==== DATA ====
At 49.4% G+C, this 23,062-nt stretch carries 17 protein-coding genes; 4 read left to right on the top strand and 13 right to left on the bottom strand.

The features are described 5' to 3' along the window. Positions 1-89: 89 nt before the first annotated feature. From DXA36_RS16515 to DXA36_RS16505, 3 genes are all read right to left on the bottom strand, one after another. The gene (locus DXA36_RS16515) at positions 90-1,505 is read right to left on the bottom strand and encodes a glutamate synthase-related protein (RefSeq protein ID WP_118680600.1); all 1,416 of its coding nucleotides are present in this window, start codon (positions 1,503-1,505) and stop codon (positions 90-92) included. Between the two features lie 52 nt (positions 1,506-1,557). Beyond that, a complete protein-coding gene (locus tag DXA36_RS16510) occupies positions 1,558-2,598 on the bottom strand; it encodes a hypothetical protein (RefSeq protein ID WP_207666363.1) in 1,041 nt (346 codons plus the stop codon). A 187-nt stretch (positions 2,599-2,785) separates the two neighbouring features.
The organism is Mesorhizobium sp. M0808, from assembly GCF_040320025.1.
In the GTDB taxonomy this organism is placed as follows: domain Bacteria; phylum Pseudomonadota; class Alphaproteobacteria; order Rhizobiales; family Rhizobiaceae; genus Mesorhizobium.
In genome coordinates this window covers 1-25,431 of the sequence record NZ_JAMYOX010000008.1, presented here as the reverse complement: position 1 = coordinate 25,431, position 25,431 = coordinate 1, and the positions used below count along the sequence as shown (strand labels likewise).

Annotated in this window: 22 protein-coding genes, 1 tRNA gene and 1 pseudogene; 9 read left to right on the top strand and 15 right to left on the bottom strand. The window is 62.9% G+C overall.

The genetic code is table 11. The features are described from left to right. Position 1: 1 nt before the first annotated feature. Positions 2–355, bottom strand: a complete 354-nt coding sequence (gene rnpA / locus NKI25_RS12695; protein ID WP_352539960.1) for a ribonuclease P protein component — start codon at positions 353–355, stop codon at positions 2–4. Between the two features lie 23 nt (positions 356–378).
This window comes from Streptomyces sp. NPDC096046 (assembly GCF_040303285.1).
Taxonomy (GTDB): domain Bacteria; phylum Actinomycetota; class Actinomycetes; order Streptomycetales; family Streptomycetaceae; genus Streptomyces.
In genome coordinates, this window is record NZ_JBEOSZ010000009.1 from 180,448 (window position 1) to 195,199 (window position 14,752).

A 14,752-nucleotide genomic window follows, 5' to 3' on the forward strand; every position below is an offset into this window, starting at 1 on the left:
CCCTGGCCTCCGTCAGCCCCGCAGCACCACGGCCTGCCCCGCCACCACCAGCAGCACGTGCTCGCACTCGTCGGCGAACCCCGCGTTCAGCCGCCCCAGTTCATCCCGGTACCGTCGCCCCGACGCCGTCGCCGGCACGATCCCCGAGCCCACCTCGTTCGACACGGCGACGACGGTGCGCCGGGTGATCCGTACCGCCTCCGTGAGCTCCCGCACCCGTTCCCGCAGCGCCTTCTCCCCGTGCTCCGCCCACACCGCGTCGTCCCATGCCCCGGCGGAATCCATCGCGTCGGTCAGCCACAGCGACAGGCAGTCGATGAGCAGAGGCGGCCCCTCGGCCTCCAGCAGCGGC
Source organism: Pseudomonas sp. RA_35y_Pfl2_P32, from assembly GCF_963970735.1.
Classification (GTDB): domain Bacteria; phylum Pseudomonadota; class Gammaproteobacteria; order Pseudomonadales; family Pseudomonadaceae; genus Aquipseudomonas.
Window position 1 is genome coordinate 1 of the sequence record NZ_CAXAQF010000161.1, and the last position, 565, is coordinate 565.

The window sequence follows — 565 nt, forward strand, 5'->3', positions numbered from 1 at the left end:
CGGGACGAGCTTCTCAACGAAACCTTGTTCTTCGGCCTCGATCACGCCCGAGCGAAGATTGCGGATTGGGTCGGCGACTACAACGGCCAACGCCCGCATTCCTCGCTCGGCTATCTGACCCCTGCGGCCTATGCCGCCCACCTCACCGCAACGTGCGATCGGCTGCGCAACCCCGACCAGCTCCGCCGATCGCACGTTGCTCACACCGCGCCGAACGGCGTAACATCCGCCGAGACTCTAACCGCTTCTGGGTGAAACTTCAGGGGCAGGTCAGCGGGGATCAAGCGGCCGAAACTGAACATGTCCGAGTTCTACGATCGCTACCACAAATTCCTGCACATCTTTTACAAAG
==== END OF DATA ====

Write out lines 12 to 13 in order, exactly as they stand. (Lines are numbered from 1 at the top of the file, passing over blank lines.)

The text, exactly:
CCCTGGCCTCCGTCAGCCCCGCAGCACCACGGCCTGCCCCGCCACCACCAGCAGCACGTGCTCGCACTCGTCGGCGAACCCCGCGTTCAGCCGCCCCAGTTCATCCCGGTACCGTCGCCCCGACGCCGTCGCCGGCACGATCCCCGAGCCCACCTCGTTCGACACGGCGACGACGGTGCGCCGGGTGATCCGTACCGCCTCCGTGAGCTCCCGCACCCGTTCCCGCAGCGCCTTCTCCCCGTGCTCCGCCCACACCGCGTCGTCCCATGCCCCGGCGGAATCCATCGCGTCGGTCAGCCACAGCGACAGGCAGTCGATGAGCAGAGGCGGCCCCTCGGCCTCCAGCAGCGGC
Source organism: Pseudomonas sp. RA_35y_Pfl2_P32, from assembly GCF_963970735.1.